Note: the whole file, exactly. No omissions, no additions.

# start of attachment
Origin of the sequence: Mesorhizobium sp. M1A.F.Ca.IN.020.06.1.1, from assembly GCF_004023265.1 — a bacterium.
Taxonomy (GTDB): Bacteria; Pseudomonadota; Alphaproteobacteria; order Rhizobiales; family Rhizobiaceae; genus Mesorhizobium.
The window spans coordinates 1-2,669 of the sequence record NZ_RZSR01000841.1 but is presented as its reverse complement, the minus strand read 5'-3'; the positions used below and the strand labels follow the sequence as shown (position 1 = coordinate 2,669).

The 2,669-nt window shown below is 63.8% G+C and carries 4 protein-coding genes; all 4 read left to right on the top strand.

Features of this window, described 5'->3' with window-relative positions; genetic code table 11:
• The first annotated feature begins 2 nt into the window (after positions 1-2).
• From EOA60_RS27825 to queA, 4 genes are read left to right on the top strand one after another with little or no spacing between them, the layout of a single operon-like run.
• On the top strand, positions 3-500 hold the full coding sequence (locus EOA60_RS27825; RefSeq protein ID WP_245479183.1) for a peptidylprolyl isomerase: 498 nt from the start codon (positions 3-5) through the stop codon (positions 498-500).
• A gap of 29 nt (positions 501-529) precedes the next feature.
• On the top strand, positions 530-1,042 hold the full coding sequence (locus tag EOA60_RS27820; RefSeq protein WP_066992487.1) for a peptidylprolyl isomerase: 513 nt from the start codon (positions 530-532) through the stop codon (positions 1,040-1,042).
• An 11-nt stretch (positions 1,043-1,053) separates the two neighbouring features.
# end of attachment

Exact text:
Origin of the sequence: Mesorhizobium sp. M1A.F.Ca.IN.020.06.1.1, from assembly GCF_004023265.1 — a bacterium.
Taxonomy (GTDB): Bacteria; Pseudomonadota; Alphaproteobacteria; order Rhizobiales; family Rhizobiaceae; genus Mesorhizobium.
The window spans coordinates 1-2,669 of the sequence record NZ_RZSR01000841.1 but is presented as its reverse complement, the minus strand read 5'-3'; the positions used below and the strand labels follow the sequence as shown (position 1 = coordinate 2,669).

The 2,669-nt window shown below is 63.8% G+C and carries 4 protein-coding genes; all 4 read left to right on the top strand.

Features of this window, described 5'->3' with window-relative positions; genetic code table 11:
• The first annotated feature begins 2 nt into the window (after positions 1-2).
• From EOA60_RS27825 to queA, 4 genes are read left to right on the top strand one after another with little or no spacing between them, the layout of a single operon-like run.
• On the top strand, positions 3-500 hold the full coding sequence (locus EOA60_RS27825; RefSeq protein ID WP_245479183.1) for a peptidylprolyl isomerase: 498 nt from the start codon (positions 3-5) through the stop codon (positions 498-500).
• A gap of 29 nt (positions 501-529) precedes the next feature.
• On the top strand, positions 530-1,042 hold the full coding sequence (locus tag EOA60_RS27820; RefSeq protein WP_066992487.1) for a peptidylprolyl isomerase: 513 nt from the start codon (positions 530-532) through the stop codon (positions 1,040-1,042).
• An 11-nt stretch (positions 1,043-1,053) separates the two neighbouring features.